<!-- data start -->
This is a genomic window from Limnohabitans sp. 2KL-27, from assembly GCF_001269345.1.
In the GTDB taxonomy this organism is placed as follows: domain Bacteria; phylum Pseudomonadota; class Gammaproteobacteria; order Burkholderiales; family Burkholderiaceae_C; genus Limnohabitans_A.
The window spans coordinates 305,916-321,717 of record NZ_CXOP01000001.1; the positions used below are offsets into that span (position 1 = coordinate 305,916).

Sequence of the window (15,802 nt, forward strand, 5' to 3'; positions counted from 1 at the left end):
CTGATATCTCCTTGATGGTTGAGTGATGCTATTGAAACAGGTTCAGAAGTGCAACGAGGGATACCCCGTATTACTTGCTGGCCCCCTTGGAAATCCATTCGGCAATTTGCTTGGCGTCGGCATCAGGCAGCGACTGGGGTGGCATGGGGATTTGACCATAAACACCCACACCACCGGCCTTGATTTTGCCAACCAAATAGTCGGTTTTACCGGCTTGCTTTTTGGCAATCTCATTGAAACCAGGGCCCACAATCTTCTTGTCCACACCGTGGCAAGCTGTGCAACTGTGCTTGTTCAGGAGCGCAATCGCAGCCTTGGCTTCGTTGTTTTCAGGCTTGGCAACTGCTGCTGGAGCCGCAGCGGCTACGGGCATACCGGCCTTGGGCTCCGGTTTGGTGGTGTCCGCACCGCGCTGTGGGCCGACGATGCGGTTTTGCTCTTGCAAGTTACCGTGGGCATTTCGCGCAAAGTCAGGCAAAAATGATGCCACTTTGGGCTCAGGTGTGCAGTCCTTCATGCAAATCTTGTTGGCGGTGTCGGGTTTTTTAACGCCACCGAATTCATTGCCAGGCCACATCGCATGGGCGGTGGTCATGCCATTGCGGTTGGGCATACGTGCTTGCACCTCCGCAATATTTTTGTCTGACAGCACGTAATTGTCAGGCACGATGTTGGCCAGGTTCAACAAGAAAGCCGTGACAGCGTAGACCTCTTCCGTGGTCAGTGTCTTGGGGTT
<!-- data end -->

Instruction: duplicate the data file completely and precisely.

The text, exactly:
This is a genomic window from Limnohabitans sp. 2KL-27, from assembly GCF_001269345.1.
In the GTDB taxonomy this organism is placed as follows: domain Bacteria; phylum Pseudomonadota; class Gammaproteobacteria; order Burkholderiales; family Burkholderiaceae_C; genus Limnohabitans_A.
The window spans coordinates 305,916-321,717 of record NZ_CXOP01000001.1; the positions used below are offsets into that span (position 1 = coordinate 305,916).

Sequence of the window (15,802 nt, forward strand, 5' to 3'; positions counted from 1 at the left end):
CTGATATCTCCTTGATGGTTGAGTGATGCTATTGAAACAGGTTCAGAAGTGCAACGAGGGATACCCCGTATTACTTGCTGGCCCCCTTGGAAATCCATTCGGCAATTTGCTTGGCGTCGGCATCAGGCAGCGACTGGGGTGGCATGGGGATTTGACCATAAACACCCACACCACCGGCCTTGATTTTGCCAACCAAATAGTCGGTTTTACCGGCTTGCTTTTTGGCAATCTCATTGAAACCAGGGCCCACAATCTTCTTGTCCACACCGTGGCAAGCTGTGCAACTGTGCTTGTTCAGGAGCGCAATCGCAGCCTTGGCTTCGTTGTTTTCAGGCTTGGCAACTGCTGCTGGAGCCGCAGCGGCTACGGGCATACCGGCCTTGGGCTCCGGTTTGGTGGTGTCCGCACCGCGCTGTGGGCCGACGATGCGGTTTTGCTCTTGCAAGTTACCGTGGGCATTTCGCGCAAAGTCAGGCAAAAATGATGCCACTTTGGGCTCAGGTGTGCAGTCCTTCATGCAAATCTTGTTGGCGGTGTCGGGTTTTTTAACGCCACCGAATTCATTGCCAGGCCACATCGCATGGGCGGTGGTCATGCCATTGCGGTTGGGCATACGTGCTTGCACCTCCGCAATATTTTTGTCTGACAGCACGTAATTGTCAGGCACGATGTTGGCCAGGTTCAACAAGAAAGCCGTGACAGCGTAGACCTCTTCCGTGGTCAGTGTCTTGGGGTT